The variety of zucchini commonly grown in home gardens and sold commercially and in retail stores was cultivated by Italians from squash originally found in colonial America. Zucchinis, like all squash, originated in the Americas, meaning North and South America.
“You’re becoming a real vegetable any more, do you know that?” Tim’s wife said to him one day, for no apparent reason. “Who, me?” Tim replied, trying to make light of the situation by saying it with a sort of zucchini accent.
Zucchini also goes by the names Italian squash, courgette, vegetable marrow, long marrow, and garden marrow.
The word ‘zucchini’ is derived from the Italian word ‘zucca’ meaning ‘squash.’ ‘Courgette’ is a diminutive of the French word ‘courge’ meaning ‘gourd’ or ‘marrow.’
Together with pumpkins and some other squashes, zucchinis are a member of the species ‘Cucurbita pepo.’ Zucchinis are a variety of cucurtbits, genus cucurbita, meaning that they are in the same family as cucumbers, squashes, and melons.
The largest zucchini on record was 176.5 centimeters (69.5 inches) long, and weighed 29.5 kilograms (65 pounds). The humongous veggie was grown by Mr. Bernard Lavery of Plymouth, Devon, England.
Some would say zucchini is a wonder food because of its fast growth, easy preparation, and low calorie content.
A typical whole zucchini has about 25 calories; by comparison, a typical baked potato has about 130 calories.
Zucchinis have more potassium than bananas have.
Karen: What is zucchinis favorite game?
Zucchini is pronounced as zoo kee nee.
“If you’ve ever grown zucchini, you know they all ripen the same day. You wait all of June and July for zucchini. August rolls around, and one day - bam! You have more zucchini than you know what to do with. You start handing them out to your neighbors and friends at work because there’s no way any single person can handle all that zucchini. Not even if you’re smart and resourceful and have accumulated dozens of good recipes, not even a person who likes zucchini as much as I do.” -Gale Martin: “Grace Unexpected” (2012)
The Zucchini Brothers, a band from Saratoga Springs, New York, United States of America, plays songs for children. They also have a cranberry bread recipe on their website . . . but alas, no zucchini bread recipe. To listen to their music, visit www.ZucchiniBrothers.com.
Zucchinis are ready for harvest about 35 to 55 days after planting from seed.
The three-day Annual Zucchini Fest in Obetz, Ohio, United States of America, is ‘everything zucchini.’ The event runs from 27 to 30 August of each year, and includes a parade, queen’s pageant, contests, arts and crafts, games, and much more. Information about the gala can be found at www.obetzzucchinifest.com.
Zucchini is harvested as a summer squash. Summer squash are squashes that are harvested when immature, meaning while the rind (skin or peel) is still tender enough to be edible. Biggest is not best when it comes to zucchini; the most flavorful zucchinis are small to medium in size.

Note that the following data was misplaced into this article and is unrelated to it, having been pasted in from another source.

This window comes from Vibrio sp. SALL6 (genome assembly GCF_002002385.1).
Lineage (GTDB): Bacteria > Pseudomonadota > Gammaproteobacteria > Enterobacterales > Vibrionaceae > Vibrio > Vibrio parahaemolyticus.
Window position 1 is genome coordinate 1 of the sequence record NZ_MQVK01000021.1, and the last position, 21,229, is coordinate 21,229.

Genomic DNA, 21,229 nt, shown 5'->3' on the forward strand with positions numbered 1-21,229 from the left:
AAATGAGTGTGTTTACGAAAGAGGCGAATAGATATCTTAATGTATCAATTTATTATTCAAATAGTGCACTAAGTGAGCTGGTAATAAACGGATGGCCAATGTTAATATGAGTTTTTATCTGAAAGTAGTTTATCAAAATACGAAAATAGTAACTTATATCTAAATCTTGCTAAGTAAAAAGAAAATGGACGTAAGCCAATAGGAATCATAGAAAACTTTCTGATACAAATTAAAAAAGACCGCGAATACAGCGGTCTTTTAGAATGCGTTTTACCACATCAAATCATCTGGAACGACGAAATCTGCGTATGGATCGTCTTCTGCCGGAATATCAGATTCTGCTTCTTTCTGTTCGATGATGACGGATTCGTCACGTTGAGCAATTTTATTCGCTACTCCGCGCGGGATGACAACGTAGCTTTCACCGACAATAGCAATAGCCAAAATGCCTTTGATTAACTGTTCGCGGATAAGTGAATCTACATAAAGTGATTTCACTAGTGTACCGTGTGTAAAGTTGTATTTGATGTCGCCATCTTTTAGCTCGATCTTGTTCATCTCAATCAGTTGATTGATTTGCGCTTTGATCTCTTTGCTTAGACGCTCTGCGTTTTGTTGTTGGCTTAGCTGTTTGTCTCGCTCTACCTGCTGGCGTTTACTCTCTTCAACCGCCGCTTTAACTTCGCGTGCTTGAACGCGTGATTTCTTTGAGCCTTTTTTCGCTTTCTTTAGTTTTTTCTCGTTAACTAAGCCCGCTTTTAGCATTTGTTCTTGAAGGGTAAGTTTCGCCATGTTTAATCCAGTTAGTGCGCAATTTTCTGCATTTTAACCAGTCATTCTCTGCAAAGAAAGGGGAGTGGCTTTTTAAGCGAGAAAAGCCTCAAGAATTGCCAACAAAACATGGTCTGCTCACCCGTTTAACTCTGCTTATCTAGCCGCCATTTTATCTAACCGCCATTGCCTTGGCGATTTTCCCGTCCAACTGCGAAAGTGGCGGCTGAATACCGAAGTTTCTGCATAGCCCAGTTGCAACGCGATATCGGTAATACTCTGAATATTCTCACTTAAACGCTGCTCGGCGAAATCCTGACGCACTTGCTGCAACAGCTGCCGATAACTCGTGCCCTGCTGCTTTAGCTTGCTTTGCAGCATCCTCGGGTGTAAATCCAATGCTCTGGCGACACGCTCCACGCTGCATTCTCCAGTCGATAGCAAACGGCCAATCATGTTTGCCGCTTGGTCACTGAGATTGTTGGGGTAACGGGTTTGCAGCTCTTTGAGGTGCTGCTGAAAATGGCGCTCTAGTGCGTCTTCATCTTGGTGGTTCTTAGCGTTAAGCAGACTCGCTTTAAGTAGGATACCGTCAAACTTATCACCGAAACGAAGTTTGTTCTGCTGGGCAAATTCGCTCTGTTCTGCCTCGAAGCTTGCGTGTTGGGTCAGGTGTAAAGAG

A Christian couple heard that their vegetarian son would be coming home from college to spend the Thanksgiving Holiday with them. Said the man, “Let us prepare the fatted zucchini, Martha! Our prodigal son is returning.”
Grocery stores usually do not sell zucchini blooms, blossoms, or flowers, but sometimes they can be found at farmers’ markets. The bright yellows beauties aren’t just for looking at - they can be stir-fried and eaten.
Overheard: A zucchini is a vegetable that can be baked, boiled, fried, or steamed before children refuse to eat it.
Raw, uncooked zucchini can be sliced and put into salads, similar to the way cucumbers are sliced and put into salads.
So, you have lots of fresh zucchinis, and you cook and prepare them, and they look great, but they have a bitter or sour taste. The next time, use smaller zucchinis that have been picked off the vine well before they are fully-grown and mature. As zucchinis grow larger, and as they age on the shelf at the market or in your refrigerator, they begin to ripen. The best zucchinis are ones that have not yet ripened and have not developed any bitter or sour taste. Much like cucumbers, you will want to eat zucchinis while they are small and well before they are full grown and ripened, preferably within a few days of their arrival in your kitchen.
- Zucchini is ready for harvest in how many days after planting from seeds?
- Are zucchini blossoms, or flowers, edible?
- What are zoodles made of?
According to www.NationalDayCalendar.com, 8 August of each year is National Sneak Some Zucchini Into Your Neighbor’s Porch Day.
Zucchini Quiz Answers
- Zucchini is ready for harvest 35 to 55 days after planting from seeds.
- Zucchini blossoms, or flowers, are edible, though usually stir-fried.
- Zoodles are strips of zucchini that can be used in place of pasta.
In parts of America, if you park your car in a suburban neighborhood in August, be sure to lock the doors, because if you fail to do so, the neighbors might fill your car with zucchini!
Clear indications you have grown too much zucchini:
- Your neighbors find them every afternoon in their mailboxes.
- You are eating zucchini for breakfast, lunch, and dinner - and snacks too.
- Even the field mice have stopped eating them.
- A nightmare about an invading zucchini army awakens you in the night.
- Your children are using them for building blocks.
- You have carved a working piccolo out of a zucchini.
This is MFOL! . . . where we plant smiles, grow fun, and harvest giggles . . . perhaps we should try that with zucchinis . . .